The Boko Haram War Without End, By Majeed Dahiru
The unwillingness of Nigeria’s political leadership to reconcile the faith and citizenship of millions of radical Muslims…by evolving a purposeful regulatory framework that aims to rid the mainstream Islamic theology of the doctrinal embellishments of empire builders has ensured a steady flow of willing recruits into the ranks of the Boko Haram insurgents.
As one the longest running conflicts in contemporary Nigeria, the Boko Haram insurgency has become intractable. Defying military solution, the Boko Haram terror group has mutated significantly from a ragtag gang of rural marauders to a well-organised army of professional fighters that are brazenly attacking hard targets of Nigeria’s security forces and inflicting heavy losses on them in term of officers, men and equipment, on a scale never experienced since the end of the civil war in 1970.
To underscore the military cul de sac that has become the war on terror, Babagana Umara Zulum, the governor of Borno State, North-East Nigeria, where it all started and has remained ten years on, had this to say recently: “the capacity of the military has to be re-examined in terms of technological warfare. Otherwise this thing (insurgency) will never end. Boko Haram now uses drone to monitor the operations of the military. Without providing proper and up-to-date technological capacity to the military, this thing will never end.” While it is a truism that Nigeria’s security agencies, much like other aspects of governance, are faced with enormous challenges of maladministration-induced incapacitation, which undermines its constitutional responsibility to protect lives, properties and defend the country’s territorial integrity, the time is nigh to look beyond symptoms as expressed by Governor Zulum to see the root causes of the Boko Haram insurgency.
This insurgency, which began ten years ago, actually has its root in an ideology that predates modern Nigeria, spanning several centuries to the Seventh century. Upon the death of the Prophet of Islam, Muhammad (PBUH), in 632 AD, his companions developed and incorporated certain doctrines into mainstream Islamic theology in order to maintain the unity and cohesion of the early Muslim community. To legitimise centralised rule over the fledging community, which had developed in the city of Medina under the divinely guided leadership of the prophet of Islam and command absolute loyalty from the ummah, the doctrine of the Caliphacy was introduced into the mainstream Islamic theology. The concept of Caliphacy essentially entails a unitarian Islamic state governed as a theocracy, with the Quran, as exemplified [Sunnah] by the prophet of Islam, as the legal framework (Sharia), under the leadership of his acclaimed successor, designated as the Caliph.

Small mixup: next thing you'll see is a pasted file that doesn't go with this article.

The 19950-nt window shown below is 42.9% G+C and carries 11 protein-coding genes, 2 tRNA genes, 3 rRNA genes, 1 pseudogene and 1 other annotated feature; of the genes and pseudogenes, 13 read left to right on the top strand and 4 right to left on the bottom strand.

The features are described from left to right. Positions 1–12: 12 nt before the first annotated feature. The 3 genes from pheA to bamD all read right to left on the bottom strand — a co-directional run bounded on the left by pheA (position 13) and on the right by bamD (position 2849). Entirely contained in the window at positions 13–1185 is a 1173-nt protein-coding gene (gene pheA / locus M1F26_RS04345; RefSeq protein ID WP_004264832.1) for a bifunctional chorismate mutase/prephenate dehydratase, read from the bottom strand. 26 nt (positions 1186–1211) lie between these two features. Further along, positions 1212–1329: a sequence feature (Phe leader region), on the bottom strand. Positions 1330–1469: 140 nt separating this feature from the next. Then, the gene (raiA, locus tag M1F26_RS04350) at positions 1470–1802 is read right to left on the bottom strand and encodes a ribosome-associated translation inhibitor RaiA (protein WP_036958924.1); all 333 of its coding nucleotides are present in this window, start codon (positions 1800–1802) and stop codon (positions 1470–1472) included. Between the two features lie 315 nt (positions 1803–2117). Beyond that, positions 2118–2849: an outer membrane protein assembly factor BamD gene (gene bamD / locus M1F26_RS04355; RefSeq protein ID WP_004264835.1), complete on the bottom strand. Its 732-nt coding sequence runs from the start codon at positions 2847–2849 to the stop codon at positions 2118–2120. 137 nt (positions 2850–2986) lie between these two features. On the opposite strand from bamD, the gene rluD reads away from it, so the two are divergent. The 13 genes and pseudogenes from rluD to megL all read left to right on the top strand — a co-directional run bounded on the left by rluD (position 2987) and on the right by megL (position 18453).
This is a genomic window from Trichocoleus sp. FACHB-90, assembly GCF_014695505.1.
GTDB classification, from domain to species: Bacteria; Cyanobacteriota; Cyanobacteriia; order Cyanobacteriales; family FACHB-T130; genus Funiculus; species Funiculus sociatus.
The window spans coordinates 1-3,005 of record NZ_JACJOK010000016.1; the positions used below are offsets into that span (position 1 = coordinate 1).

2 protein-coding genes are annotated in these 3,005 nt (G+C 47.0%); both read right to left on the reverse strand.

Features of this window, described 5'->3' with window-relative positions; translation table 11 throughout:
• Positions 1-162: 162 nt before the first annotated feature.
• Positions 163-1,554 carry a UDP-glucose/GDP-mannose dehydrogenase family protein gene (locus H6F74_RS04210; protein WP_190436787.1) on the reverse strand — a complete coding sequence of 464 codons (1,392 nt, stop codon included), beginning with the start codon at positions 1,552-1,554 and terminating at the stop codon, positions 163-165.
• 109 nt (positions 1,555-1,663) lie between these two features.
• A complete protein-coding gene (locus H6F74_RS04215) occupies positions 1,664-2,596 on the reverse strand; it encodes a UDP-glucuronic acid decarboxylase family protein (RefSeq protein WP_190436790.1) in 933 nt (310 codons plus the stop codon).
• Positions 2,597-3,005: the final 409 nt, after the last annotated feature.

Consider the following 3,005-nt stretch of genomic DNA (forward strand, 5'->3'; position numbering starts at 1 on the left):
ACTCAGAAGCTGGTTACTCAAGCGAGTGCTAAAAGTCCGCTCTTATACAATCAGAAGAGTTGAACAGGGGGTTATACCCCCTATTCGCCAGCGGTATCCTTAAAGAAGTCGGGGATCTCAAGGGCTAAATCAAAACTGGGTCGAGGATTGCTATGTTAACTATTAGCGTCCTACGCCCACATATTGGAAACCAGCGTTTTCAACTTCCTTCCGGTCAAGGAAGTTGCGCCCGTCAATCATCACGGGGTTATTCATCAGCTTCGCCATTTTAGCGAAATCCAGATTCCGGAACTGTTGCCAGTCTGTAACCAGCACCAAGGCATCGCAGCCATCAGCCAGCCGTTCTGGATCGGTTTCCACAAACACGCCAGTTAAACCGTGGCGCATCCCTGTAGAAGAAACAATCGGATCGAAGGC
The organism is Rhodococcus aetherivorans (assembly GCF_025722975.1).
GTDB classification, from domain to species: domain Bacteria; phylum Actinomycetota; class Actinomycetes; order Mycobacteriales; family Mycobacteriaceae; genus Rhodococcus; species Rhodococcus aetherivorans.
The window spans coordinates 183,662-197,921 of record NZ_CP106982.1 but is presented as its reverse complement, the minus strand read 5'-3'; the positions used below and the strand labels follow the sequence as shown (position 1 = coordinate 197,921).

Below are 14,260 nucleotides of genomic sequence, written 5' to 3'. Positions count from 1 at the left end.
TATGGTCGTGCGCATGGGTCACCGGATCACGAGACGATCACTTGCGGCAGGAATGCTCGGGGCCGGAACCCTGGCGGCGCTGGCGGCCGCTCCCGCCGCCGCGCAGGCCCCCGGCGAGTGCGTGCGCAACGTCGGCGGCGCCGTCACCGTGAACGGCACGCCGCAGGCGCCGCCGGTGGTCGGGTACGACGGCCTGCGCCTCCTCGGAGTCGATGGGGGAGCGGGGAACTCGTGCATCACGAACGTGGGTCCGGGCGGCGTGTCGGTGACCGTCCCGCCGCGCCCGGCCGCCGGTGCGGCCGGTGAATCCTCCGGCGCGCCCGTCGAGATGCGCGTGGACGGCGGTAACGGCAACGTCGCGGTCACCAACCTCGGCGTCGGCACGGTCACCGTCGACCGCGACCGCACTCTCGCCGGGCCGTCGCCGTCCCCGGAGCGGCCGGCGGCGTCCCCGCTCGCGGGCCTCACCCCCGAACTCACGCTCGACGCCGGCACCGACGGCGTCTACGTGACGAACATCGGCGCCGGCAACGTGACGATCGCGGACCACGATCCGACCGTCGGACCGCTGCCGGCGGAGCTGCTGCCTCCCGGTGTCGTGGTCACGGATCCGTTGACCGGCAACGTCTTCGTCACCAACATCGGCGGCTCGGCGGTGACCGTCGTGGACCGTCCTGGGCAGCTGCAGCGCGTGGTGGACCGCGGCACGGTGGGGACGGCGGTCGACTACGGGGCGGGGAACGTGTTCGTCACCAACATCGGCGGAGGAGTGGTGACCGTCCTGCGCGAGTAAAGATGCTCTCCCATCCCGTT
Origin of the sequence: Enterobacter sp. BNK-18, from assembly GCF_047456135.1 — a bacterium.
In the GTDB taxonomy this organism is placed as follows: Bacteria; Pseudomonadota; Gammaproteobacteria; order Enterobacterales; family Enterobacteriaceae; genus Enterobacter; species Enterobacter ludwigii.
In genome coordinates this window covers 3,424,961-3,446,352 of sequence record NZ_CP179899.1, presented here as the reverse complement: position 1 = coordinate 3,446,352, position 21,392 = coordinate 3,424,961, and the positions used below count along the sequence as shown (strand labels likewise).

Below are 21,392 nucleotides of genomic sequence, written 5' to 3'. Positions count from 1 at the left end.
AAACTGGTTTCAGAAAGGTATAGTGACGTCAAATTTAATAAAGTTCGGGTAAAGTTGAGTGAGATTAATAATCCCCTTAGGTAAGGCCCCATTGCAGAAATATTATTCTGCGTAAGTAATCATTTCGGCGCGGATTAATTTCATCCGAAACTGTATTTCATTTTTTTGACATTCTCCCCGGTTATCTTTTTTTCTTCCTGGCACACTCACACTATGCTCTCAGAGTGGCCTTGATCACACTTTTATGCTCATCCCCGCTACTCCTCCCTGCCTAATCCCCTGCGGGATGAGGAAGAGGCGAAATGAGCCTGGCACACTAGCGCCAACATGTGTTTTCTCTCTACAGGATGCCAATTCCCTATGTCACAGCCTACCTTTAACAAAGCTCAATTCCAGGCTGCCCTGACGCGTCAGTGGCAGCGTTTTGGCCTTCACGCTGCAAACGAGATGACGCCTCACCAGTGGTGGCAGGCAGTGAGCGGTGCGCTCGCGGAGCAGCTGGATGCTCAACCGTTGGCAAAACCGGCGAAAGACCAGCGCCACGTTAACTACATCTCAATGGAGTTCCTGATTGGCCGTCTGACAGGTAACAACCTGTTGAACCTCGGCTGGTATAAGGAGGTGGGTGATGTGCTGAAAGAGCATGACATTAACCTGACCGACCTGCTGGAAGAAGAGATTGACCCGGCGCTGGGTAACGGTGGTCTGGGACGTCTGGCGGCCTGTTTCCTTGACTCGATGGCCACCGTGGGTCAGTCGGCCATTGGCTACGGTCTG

Having achieved a semblance of unity of the early Muslim community under the Caliphacy, Muslim rulers subsequently went from being religious leaders and guardians of the faith to empire builders. To advance their worldly course of dynastic empire-building, a religious justification had to be sought. To expand the boundaries of the Muslim state outside the precincts of Medina to the Judeo-Christian lands of Egypt, Damascus, Jerusalem and Constantinople, a doctrine that reclassified the believing people of the book (Christian and Jews) as unbelieving enemies of Muslims had to be evolved. Hence, the later reclassification of the people of the book as outright unbelievers legitimised wars of expansion and other forms of aggression against people of other faiths by the empire builders, which was then passed across as a noble struggle in the cause of the spread of God’s religion (Jihad).
In a religiously plural country like Nigeria, the proliferation of such doctrines as the concept of the Caliphacy, reclassification of people of the book as unbelieving enemies of Muslims, as well as the Taqfiri doctrine, which equates disobedience to disbelief by mainstream Muslim authorities, can only inevitably led to the current Boko Haram insurgency.
Vested in the Caliph are temporal and spiritual powers, as acclaimed successors of the Prophet of Islam, in a clear case of the fusion of religion and the state. As religion is a subjective interpretation of faith, the Muslim religion essentially became a subjective interpretation of the Islamic faith by the ruling authorities. Under the pretext of abiding with their own version of the prophetic traditions, any dissenting opinion from the mainstream was regarded as an innovation in religious practice by the ruling authorities. With the expansion of the Muslim state beyond Medina into an empire straddling much of Arabia, the Levant, Persia, Palestine, Anatolia, North Africa, India and Spanish Andalusia, the power as well the fortune of the Caliph increased significantly, signalling an intense struggle for the leadership of the Muslim world. The struggles for leadership was to late become bloody but not before obtaining a religious sanction.